Lack of internet service has delayed my postings. This blog is long to get me caught up.
BTW, I have taken “moderation” off the comments section so you should see your comments posted immediately. I will read them when we have connectivity.
British Columbia is a “tall” shape when you look on a map. Our journey “north” has actually taken us East on Hwy. 1, North on Hwy. 97, and then West on Hwy. 16. We started our second day in Cache Creek and then traveled the next couple of days towards Prince George and on towards the Cassiar Highway. The Cassiar, now fully paved, will take us to our first stop in Alaska – Hyder. But, as I write this, we are still a day away from reaching that Alaskan border.
Following the Mike and Terry Church guide books and the “Milepost” directory can be a little confusing. Mileage in Canada is stated as kilometers, but the kilometer postings along the road are not exactly accurate because of continuous road improvements and re-routings. The guides also list your distance from particular major cities. For example, we are stayed at Beaumont Provincial Park on Fraser Lake. The Milepost said our location was 85.9 miles (138 km) from Prince George and 361.8 miles (581.5 km) from Prince Rupert. So, if you don’t set a separate “trip odometer” for each leg of the journey, you may be asking yourself, “Are we there yet?”
Speaking of kilometers and miles, the history of travel through many places is told through the names of the communities that bore their distances from someplace. Our travels this week took us through towns called “70 Mile House”, “100 Mile House”, “108 Mile Ranch Heritage Site”, and “150 Mile House”. While we didn’t stop at these places, we did take a break at the Williams Lake Visitor’s Center.
Visitor Centers normally provide parking areas for large RVs, free Wi-Fi, racks of local maps and brochures, and often have a gift shop and snack bar/coffee stand. This one had it all plus a unique display of local outdoor recreational opportunities. You might call this exhibit a “vertical RV”. We didn’t ask how it might do going under the 4.6 meter train trestles. (BTW, our height to worry about is 4.2 meters.)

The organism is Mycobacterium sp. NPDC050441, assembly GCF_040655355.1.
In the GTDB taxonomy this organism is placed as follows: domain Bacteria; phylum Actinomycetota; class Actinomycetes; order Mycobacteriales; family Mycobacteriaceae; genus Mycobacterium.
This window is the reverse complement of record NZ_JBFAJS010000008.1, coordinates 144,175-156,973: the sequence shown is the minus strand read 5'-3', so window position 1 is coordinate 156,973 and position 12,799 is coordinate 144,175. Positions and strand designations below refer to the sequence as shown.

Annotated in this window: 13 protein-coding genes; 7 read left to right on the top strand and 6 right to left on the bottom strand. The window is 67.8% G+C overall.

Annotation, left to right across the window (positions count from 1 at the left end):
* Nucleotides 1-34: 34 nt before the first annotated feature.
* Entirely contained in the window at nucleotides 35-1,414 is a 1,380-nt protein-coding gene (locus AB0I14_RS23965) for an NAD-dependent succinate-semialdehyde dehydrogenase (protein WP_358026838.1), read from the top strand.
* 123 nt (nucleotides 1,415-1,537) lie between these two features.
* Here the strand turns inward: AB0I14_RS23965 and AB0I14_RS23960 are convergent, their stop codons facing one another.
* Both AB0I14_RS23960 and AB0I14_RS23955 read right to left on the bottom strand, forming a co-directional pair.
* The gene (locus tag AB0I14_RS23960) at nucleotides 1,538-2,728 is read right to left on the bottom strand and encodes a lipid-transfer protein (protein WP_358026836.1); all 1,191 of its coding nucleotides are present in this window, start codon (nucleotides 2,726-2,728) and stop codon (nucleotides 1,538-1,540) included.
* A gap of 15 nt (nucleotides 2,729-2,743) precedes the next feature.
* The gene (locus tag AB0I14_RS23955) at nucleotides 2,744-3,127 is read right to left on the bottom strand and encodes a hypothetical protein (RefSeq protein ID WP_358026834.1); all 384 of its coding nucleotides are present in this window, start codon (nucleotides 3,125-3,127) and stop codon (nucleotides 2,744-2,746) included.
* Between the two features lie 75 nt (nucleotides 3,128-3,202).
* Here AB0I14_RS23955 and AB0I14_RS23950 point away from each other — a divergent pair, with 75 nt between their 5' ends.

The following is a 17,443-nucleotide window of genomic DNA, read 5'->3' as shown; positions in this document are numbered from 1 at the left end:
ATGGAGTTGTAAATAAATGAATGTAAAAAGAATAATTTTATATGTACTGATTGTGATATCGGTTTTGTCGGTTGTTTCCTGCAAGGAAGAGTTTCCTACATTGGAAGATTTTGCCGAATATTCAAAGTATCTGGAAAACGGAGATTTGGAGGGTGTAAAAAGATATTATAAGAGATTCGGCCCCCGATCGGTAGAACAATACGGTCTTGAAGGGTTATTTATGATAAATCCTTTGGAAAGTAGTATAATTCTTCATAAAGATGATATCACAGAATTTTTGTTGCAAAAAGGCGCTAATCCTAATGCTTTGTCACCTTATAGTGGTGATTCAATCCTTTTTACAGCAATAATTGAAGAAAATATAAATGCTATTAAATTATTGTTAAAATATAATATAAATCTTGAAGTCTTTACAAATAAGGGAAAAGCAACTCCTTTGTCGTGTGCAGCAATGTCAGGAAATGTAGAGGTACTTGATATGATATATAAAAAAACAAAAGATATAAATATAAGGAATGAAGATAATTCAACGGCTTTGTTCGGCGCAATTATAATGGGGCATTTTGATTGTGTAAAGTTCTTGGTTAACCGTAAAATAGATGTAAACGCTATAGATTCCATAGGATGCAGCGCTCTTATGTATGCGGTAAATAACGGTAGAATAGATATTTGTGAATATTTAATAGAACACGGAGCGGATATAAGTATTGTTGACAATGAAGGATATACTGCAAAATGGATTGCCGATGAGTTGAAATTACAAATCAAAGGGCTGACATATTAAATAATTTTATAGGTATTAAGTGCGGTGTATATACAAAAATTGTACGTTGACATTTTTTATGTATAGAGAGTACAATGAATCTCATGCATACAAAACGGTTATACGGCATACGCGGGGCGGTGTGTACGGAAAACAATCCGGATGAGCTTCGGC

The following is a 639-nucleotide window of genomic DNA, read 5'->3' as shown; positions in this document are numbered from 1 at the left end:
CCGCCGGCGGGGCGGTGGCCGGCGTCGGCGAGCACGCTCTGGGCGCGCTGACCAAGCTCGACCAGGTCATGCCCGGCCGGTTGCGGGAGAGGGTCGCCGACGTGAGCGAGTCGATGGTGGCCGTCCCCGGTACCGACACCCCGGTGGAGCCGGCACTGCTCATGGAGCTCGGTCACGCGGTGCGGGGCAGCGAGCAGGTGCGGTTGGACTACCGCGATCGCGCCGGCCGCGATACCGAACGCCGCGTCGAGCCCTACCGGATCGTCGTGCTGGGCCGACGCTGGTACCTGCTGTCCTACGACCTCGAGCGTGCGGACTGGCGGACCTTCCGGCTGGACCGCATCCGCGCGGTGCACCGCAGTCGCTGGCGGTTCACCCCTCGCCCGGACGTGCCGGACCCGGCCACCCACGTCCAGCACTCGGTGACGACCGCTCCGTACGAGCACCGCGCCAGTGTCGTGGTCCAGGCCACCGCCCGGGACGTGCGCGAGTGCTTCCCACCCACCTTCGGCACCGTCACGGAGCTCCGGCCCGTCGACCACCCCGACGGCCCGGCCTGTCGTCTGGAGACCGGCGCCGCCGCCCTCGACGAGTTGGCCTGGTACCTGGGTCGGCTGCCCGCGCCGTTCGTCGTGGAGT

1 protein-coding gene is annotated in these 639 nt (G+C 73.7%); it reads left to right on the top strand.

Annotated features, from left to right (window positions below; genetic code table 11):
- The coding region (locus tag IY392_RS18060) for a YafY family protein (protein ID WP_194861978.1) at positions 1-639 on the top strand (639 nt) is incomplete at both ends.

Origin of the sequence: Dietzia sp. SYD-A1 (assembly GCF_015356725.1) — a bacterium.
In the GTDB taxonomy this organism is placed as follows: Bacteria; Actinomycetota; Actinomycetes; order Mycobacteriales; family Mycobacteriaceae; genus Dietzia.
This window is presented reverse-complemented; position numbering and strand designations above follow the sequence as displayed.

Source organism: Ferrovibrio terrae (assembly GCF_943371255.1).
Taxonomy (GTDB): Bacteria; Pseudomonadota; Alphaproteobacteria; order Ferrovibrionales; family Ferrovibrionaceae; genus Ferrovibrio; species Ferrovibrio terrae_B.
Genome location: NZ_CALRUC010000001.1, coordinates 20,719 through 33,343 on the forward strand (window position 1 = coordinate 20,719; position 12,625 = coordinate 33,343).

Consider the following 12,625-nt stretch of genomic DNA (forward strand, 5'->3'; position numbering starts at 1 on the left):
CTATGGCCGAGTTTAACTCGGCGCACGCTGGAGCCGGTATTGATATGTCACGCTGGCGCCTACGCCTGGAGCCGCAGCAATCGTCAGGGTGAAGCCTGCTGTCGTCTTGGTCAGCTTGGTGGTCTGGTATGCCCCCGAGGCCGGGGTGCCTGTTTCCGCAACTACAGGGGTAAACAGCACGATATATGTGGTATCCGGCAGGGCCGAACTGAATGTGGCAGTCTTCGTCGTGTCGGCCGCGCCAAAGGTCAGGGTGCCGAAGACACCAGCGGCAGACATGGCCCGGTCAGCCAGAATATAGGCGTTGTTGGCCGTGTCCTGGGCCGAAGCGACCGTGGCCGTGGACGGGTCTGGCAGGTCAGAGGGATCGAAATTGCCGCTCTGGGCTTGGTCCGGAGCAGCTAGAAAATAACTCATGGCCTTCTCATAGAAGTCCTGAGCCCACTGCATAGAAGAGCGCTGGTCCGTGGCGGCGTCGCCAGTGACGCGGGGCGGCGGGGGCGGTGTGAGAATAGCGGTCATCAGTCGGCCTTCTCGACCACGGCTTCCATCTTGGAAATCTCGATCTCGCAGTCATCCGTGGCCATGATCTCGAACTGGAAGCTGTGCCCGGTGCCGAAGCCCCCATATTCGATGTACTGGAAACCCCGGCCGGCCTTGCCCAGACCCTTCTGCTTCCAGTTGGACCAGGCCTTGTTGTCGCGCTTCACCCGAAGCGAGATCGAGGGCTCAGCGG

Frank King looking down on the display from the second story of the Visitor’s Center.
During lunch we set our next overnight destination: 10 Mile Lake Provincial Park near Quesnel, BC. Since Luke wanted to take a power nap after lunch and we wanted to fuel up, the Kings went ahead without us – and just ahead of an incoming rain storm. They stayed pretty dry but we ended up driving with the rain almost all the way to Quesnel. We arrived about an hour later and they had our Boomer Happy Hour waiting for us.
Diesel fuel, with yellow and not green handles, at Williams Lake cost $1.279 per liter. (We are charging our fuel bills so we will have to wait until it posts on our Visa bill to see what the conversion rate and international fees will be.)
From Quesnel our next adventure was getting through Prince George where we stopped at WalMart to re-stock the pantry. While the layouts might be slightly different from those in the lower-48, a WalMart is a WalMart. The good news was the McDonalds inside the building had free Wi-Fi so I was able to post my last blog and retrieve emails. The bad news was Luke wanted a vanilla milk shake and they didn’t have them OR ice cream. He survived.